My beef with American schools comes from the price which I can’t fucking fathom: My university offers international certifications, and I could study an entire exchange year in colleges like Brown because they have an exchange agreement, if my average is of 8.2 or higher, I wouldn’t even pay Brown’s tuition, but Ibero’s. I have all the amenities an American college has, in fact, as projects I’ll probably end up building my own bicycle, my own drone, and my own suspension system. We end up getting a ridiculous amount of awards for our work in architecture and design too! One of my collegues just won 25 thousand pesos and he’s been in school for three months! Another person I know graduated directly into a full time job at IBM of Mexico, didn’t even study a STEM degree.
Why am I showing off so blatantly? Well, because again, that six figure number messes with me. Neither can I understand why it was such an arduous process for my friends to apply for American universities, let alone that they spent almost 1,000 dollars in extra exams, “physiological tests”, sending official grades signed over the mail, making essays and paying the application fee. The joke became that “American colleges are hard to get in, Mexican colleges are hard to stay in.” If your average drops under 7.5 in my college, well you’re given the boot.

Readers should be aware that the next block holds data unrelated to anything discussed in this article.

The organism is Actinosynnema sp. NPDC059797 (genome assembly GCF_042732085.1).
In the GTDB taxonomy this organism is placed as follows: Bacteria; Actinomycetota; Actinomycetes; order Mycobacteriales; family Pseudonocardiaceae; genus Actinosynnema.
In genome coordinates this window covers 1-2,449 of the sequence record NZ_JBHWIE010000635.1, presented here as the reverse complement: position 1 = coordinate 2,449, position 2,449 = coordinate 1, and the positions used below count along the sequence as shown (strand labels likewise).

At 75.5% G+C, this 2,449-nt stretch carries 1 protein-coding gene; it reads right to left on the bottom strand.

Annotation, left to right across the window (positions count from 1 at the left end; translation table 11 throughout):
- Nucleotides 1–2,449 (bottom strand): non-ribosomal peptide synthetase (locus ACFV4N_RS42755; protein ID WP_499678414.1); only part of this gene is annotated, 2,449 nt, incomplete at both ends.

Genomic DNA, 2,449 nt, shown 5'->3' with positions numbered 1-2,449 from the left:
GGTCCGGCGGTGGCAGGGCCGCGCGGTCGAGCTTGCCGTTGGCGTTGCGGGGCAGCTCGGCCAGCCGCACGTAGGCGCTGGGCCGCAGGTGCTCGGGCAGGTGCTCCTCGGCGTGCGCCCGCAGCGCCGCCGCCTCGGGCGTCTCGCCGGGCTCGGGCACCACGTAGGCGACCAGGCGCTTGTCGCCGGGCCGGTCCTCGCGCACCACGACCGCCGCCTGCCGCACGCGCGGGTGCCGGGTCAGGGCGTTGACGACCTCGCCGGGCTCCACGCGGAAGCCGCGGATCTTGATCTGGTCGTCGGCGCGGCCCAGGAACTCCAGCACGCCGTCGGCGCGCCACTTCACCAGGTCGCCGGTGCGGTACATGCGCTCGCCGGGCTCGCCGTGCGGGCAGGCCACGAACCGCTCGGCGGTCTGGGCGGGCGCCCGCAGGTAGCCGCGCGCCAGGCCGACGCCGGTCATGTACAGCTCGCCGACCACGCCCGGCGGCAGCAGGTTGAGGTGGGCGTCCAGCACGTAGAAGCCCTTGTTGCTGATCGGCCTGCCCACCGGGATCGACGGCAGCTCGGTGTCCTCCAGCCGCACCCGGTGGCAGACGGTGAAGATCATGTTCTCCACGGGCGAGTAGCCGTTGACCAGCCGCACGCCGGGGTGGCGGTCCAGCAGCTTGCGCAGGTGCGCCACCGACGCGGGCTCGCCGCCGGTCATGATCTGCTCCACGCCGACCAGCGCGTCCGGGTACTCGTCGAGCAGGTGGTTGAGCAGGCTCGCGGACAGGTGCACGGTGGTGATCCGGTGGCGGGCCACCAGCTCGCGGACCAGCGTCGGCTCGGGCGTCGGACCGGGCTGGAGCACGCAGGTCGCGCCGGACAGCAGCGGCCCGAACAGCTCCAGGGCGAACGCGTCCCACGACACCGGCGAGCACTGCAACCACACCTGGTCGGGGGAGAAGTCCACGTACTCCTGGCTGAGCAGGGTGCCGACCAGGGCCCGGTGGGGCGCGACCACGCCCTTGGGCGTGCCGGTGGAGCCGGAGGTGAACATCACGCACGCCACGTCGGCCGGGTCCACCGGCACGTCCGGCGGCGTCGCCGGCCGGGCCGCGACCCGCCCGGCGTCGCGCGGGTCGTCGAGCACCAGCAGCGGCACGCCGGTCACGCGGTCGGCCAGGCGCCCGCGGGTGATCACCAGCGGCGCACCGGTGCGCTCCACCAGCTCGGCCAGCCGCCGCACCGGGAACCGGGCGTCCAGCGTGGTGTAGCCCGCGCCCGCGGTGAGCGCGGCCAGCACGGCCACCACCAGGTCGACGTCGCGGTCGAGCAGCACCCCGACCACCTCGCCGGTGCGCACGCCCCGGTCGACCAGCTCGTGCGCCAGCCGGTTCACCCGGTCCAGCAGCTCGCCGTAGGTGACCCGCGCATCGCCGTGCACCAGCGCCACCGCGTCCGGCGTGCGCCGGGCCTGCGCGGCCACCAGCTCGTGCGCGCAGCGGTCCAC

Perhaps you’re a better student than me and think that paying 1 million pesos to graduate as an engineer is ridiculous, as many do. Well, then the only thing separating you from being in Mexico’s best college is a very hard admission exam. But no psychological tests, no ridiculous essays to see if you’re “right for us” or “right for this degree” no. Its a sheet of paper, if you ace it, you fucking ace it and you’re in a college where you pay virtually no money and has some of the most prestigious awards for medicine, architecture, engineering, law, literature, I could go on forever.
But its the elitism I suppose, because when I looked up UNAM, it was just Americans sounding off opinions about how much a degree could be worth from that university.
And I still can’t understand what an American college has that mine doesn’t, I’ll never know really, because I don’t care for them. If I take a year outside Mexico it will be straight across the US and into Canada!
I think it boils down to two questions:
Is Mexican education bad? Yes.
Is Mexican higher education, both public and private, bad? Not a fucking chance!